Reliability analysis. After codes were developed and refined as indicated above, the first and second authors trained three undergraduate volunteers in coding and reviewed definitions for the set of codes developed by the first and second authors. Following training, undergraduate team members worked as a group, independently of the first and second authors, to assign codes to content. Codes of the first two authors and three undergraduates were then compared to assess their reliability. Only codes for which agreement exceeded 60% were included in results. For these codes, any cases of disagreement were resolved through discussion prior to summarizing content for each code.

Results
Results from Qualitative Coding
The themes identified included individualized career planning, mentorship, natural support, voice for self and others, responsive systems, and youth resilience and recovery.

Individualized career planning. Individualized career planning (25% of assigned codes; 40% of participants) was assigned where youth alluded to working with their program mentors or other supportive adults in developing individual vocational interests, goals, and plans. For example, in response to the question, “in what positive ways have you changed through being in NC Families United”, one youth stated “Jobs! Let me know what jobs I love to do…what I like and what I don’t like.” The associated photo (Figure 1) shows the youth’s car, which he bought through saving income earned through a car cleaning business, established while participating in NC Families programs.

Mentorship. Mentorship (13% of assigned codes; 33% of participants) was defined as the experience of working one-on-one with someone who provides support and facilitates self-growth. The following photo caption and the associated picture (in response to the question, “what do youth need to be successful adults?”; Figure 2) was assigned this code:
Youth need someone to show them they can shine, show them how to light up and lead their own path.

Natural support. Natural support (17% of assigned codes; 20% of participants) was described as unpaid supports, or professionals with whom youth interacted outside of professional settings over an extended period of time (e.g., in response to “What do youth need to be successful adults?”, a photo with the caption “friends.” was submitted (Figure 3).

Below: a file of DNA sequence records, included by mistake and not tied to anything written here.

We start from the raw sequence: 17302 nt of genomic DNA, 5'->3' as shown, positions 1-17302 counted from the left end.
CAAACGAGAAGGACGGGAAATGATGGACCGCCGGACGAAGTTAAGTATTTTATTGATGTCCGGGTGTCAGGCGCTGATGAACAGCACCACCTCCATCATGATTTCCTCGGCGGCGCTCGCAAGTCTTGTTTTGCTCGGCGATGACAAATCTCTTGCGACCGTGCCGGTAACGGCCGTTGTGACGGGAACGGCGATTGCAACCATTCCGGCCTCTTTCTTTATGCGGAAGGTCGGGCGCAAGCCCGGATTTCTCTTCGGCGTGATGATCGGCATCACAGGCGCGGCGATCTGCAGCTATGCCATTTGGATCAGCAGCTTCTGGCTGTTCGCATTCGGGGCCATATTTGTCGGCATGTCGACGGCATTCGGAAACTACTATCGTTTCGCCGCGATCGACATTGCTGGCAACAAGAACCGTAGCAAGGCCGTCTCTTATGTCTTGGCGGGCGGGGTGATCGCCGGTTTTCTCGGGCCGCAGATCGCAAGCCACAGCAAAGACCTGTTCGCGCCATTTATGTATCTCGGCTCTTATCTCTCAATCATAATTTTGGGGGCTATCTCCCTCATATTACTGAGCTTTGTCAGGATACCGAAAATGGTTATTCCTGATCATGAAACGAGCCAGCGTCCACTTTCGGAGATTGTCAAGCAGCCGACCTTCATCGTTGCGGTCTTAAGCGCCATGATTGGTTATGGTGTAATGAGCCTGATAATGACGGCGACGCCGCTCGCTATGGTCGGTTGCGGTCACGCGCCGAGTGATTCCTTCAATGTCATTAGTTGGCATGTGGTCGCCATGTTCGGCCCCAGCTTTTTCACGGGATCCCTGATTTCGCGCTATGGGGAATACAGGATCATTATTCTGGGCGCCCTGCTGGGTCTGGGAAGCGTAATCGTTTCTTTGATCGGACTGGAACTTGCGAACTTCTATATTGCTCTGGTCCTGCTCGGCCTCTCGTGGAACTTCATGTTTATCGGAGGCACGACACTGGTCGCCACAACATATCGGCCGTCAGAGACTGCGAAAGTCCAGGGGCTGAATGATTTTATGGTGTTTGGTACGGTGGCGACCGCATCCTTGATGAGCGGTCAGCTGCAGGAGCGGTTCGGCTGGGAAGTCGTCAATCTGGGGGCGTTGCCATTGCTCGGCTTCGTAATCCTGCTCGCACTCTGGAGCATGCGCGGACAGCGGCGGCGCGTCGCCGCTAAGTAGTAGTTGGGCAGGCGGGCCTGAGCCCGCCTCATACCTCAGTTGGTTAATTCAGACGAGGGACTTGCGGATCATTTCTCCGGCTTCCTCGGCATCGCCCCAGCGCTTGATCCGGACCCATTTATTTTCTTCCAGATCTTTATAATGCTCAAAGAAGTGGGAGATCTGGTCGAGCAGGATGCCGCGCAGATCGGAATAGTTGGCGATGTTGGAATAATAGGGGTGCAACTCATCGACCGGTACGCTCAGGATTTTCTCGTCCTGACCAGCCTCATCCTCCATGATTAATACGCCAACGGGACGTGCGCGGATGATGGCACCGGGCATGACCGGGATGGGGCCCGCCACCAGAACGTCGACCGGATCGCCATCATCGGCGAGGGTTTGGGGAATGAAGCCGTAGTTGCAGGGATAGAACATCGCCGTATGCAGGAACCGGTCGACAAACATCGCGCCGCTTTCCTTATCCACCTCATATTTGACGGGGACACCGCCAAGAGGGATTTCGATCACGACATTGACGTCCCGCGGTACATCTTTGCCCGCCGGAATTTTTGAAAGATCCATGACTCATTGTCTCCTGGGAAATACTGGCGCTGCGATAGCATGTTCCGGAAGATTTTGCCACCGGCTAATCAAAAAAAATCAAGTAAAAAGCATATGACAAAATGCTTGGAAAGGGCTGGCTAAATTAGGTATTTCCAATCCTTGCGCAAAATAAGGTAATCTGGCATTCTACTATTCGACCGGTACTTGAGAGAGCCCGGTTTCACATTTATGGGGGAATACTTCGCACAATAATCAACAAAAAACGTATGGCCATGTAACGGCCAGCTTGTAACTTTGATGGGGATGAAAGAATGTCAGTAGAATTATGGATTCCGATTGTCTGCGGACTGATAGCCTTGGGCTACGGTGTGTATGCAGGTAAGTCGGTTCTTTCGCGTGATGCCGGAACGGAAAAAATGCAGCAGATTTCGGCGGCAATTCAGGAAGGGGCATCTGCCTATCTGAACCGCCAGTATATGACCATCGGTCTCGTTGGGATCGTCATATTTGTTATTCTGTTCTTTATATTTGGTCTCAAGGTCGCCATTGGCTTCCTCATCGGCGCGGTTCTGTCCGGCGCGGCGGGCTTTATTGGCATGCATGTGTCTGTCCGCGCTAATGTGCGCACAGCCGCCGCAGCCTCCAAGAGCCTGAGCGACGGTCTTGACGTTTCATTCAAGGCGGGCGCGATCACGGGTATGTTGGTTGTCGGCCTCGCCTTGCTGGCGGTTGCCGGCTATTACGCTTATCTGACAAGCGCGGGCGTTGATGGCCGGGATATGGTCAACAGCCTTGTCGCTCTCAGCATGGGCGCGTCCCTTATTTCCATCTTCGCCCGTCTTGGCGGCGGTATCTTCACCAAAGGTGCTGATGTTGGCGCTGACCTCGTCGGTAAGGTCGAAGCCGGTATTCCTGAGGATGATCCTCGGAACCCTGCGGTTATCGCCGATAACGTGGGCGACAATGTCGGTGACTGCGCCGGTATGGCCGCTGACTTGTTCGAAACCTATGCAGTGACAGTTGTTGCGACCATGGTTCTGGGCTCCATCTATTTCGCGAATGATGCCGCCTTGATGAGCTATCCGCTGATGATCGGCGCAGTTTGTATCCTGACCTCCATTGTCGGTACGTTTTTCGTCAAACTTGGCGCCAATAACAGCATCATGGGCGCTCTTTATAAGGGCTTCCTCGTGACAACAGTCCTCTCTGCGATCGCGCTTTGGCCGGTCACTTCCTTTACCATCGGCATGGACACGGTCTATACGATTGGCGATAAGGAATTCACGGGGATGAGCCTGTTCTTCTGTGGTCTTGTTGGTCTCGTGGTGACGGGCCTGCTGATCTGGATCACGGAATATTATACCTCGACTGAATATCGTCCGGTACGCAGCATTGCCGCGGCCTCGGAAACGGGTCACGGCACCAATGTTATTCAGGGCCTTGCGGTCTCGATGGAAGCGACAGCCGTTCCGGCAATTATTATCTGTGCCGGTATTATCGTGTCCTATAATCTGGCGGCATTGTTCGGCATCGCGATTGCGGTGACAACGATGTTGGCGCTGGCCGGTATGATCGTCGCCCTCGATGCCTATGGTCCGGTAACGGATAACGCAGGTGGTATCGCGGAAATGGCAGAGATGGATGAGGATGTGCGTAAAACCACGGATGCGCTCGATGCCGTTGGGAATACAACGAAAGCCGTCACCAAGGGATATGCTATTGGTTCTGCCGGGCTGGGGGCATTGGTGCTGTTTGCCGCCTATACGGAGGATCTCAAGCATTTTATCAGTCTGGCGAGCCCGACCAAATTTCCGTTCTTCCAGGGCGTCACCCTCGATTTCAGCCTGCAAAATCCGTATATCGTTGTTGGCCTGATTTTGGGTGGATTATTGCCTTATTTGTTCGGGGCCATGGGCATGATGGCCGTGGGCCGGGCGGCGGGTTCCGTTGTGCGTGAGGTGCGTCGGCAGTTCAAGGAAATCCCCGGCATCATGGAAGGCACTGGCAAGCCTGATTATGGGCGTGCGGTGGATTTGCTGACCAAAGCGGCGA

Voice for self & others. Voice for self and others (8% of assigned codes; 20% of participants) was defined as youth advocacy for improving services for themselves and peers. For example, in response to the question, “What would make NC Families United an even better organization”, one youth submitted a photo of a map (Figure 4), with the following caption: 

I want to see not only the expansion of NC Families United, but more integration into policy making. We already have some Raleigh  members in YouthMOVE, but it’d also be nice to have a chapter out there.

Youth resilience & recovery. Youth resilience and recovery (21% of assigned codes; 33% of participants) was defined as engagement in activities that promote self-discovery, wellness and healthy transitions to adulthood. It also was assigned to content related to hopes for the future. An example is provided by a photo of a youth jumping on a trampoline with a sunset in the background (Figure 5), accompanied by the following caption:

Nature and I have a lot in common. People judge us, use us, try to destroy us, `and pollute us all without a care. But we regrow with strength when you cut us, we blossom with beauty…

Responsive systems. The responsive systems code (17% of assigned codes; 33% of participants) referred to descriptions by youth of ways in which systems could better accommodate needs of TAY by: a) being flexible and patient with youth needs, or b) providing opportunities for youth to have experiences helpful for their transition and recovery. The following photo (Figure 6) and caption is an example:

This photo represents a feeling of freedom and light, not feeling held down by stigma and systems that are not helpful. 

Impact of the Video